(How we rebound)
In a previous article, I outlined how Baby Boomers are quick to point fingers at Millennials for many of the issues the Baby Boomers created. I went so far as to call Baby Boomers “more self-centered than the self-centered Millennials they blame for everything.”
We can have a different point of view about which group is more at-fault; however, the conversation isn’t likely to generate a solution if all we’re focused on is placing blame. I equate it to political debates on Facebook. They don’t advance the conversation. They simply entrench individuals to their side of the argument and embarrass their family members in the process. I’m talking to you, Uncle Phillip!
The truth is, no group or generation is perfect. We’re all to blame for the current state of affairs and we should all be working together towards a solution. Instead of looking for ways to cast blame, here are some ideas to consider when it comes to helping Millennials address the wealth creation deficit of their generation:
Consider alternative rewards or incentives which shorten the wealth creation cycle
Millennials aren’t buying homes or getting married as early as previous generations. Why? Because those big life moments are expensive. If you’re still paying off student debt, odds are you don’t have a significant chunk of money to lay down for a down payment on a home, engagement ring or wedding. Companies often focus on longer-term benefits for their employees– think 401k contributions or deferred comp plans – but companies could benefit by re-working their incentive and reward programs to help these younger employees more immediately. Down-payment assistance programs or larger bonuses (in lieu of 401k contributions) would have a more immediate impact. Instead of wasting money on rent, Millennials might finally be able to secure a mortgage and help build longer-term wealth.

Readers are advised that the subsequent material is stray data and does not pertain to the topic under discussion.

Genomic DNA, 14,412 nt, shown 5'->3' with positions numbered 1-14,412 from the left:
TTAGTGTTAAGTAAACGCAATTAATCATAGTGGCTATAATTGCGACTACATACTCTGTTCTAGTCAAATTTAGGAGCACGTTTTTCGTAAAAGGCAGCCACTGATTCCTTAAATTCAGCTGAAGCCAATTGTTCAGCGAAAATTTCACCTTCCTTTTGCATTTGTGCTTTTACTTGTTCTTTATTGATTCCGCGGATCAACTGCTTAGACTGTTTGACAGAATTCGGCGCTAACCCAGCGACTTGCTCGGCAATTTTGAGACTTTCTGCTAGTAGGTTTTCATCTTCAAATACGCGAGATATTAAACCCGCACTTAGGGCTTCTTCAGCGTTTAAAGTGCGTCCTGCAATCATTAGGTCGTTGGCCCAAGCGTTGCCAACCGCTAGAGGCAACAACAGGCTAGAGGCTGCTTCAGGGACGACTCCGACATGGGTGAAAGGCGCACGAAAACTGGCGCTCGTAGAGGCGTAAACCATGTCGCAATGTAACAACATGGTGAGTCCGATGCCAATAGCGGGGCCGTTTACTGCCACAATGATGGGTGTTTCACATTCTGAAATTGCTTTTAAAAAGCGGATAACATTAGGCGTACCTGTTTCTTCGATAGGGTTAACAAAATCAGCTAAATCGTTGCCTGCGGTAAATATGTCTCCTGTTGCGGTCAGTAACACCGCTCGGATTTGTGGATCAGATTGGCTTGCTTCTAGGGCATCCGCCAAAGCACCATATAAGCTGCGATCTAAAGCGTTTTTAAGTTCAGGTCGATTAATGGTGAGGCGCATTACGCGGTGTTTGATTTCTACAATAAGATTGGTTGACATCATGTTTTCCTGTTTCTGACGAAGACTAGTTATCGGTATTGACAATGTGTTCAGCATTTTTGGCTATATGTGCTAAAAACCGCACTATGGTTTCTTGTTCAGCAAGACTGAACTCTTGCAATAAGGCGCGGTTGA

Recognize retirement saving will look different
How Millennials save and approach retirement will be almost entirely self-funded. We should support new and creative ways for managing retirement. Companies could consider more non-elective contributions to a retirement plan on behalf of their employees versus only matching contributions. Yes, by offering matching contributions you are encouraging employees to get some skin-in-the-game, but the two don’t have to be mutually exclusive. Non-elective contributions would directly help generations of people save more for retirement.
Stop punishing individuals for choosing a path which didn’t include post-secondary education
If we continue to push a college degree at everyone, the cycle of student debt will continue in perpetuity. For all the recent (and overdue) emphasis on skilled trades certifications, we still use a college degree as a filter for job interviews, selection and in some cases, promotions. The time has come to evolve our thinking on the value a college education has in today’s business world. I’m not saying stop sending people to college. I’m saying stop using it as filter #1 in your job search. We should be placing a greater emphasis on attributes like job fit, relevant experience or previous results.
These solutions don’t require massive changes to retirement tax law or a complete overhaul of company policies. These are solutions which every business – small and large – could take today. Let’s work together across generational lines to help generate wealth for the largest generation of people today.